Marie-Liesse Cauwet

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We consider the problem of optimizing functions corrupted with additive noise. It is known that Evolutionary Algorithms can reach a Simple Regret <i>O</i>(1/&#8730;<i>n</i>) within logarithmic factors, when <i>n</i> is the number of function evaluations. Here, Simple Regret at evaluation $n$ is the difference between the evaluation of the function at the(More)
Noisy optimization is the optimization of objective functions corrupted by noise. A portfolio of solvers is a set of solvers equipped with an algorithm selection tool for distributing the computational power among them. Portfolios are widely and successfully used in combinatorial optimization. In this work, we study portfolios of noisy optimization solvers.(More)
Various papers have analyzed the noisy optimization of convex functions. This analysis has been made according to several criteria used to evaluate the performance of algorithms: uniform rate, simple regret and cumulative regret. We propose an iterative optimization framework, a particular instance of which, using Hessian approximations, provably (i)(More)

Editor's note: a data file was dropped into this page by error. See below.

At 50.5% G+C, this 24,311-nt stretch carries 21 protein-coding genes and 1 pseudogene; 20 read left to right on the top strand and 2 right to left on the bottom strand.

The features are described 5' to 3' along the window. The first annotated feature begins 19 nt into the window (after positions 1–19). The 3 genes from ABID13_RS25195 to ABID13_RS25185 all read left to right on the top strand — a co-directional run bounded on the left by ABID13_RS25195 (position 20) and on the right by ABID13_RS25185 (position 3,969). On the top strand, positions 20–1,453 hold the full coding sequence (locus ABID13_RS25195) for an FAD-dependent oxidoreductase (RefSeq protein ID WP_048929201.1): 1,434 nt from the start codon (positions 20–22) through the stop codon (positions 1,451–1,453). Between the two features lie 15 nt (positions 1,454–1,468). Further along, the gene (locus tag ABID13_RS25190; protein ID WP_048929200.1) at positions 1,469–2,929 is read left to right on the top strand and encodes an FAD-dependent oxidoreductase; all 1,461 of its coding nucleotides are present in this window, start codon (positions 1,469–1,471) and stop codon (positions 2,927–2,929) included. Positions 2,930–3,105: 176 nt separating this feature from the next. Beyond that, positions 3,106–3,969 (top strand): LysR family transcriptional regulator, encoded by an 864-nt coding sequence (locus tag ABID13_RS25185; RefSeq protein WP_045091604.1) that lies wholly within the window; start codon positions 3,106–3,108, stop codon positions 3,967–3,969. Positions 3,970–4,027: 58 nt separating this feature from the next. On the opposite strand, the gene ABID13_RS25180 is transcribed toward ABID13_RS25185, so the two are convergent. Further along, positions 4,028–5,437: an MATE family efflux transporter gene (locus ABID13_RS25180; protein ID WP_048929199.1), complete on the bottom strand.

Much work has been devoted to the computational complexity of games. However, they are not necessarily relevant for estimating the complexity in human terms. Therefore, human-centered measures have been proposed, e.g. the depth. This paper discusses the depth of various games, extends it to a continuous measure. We provide new depth results and present tool(More)
In an optimization framework, some criteria might be more relevant than others; the internal computational cost of the optimization algorithm might be negligible or not; the quality of intermediate search points might be important or not. For this reason measuring the performance of an algorithm is a delicate task. In addition, the usual criteria are often(More)
We study mathematically and experimentally the convergence rate of differential evolution and particle swarm optimization for simple unimodal functions. Due to parallelization concerns, the focus is on lower bounds on the runtime, i.e. upper bounds on the speed-up, as a function of the population size. Two cases are particularly relevant: A population size(More)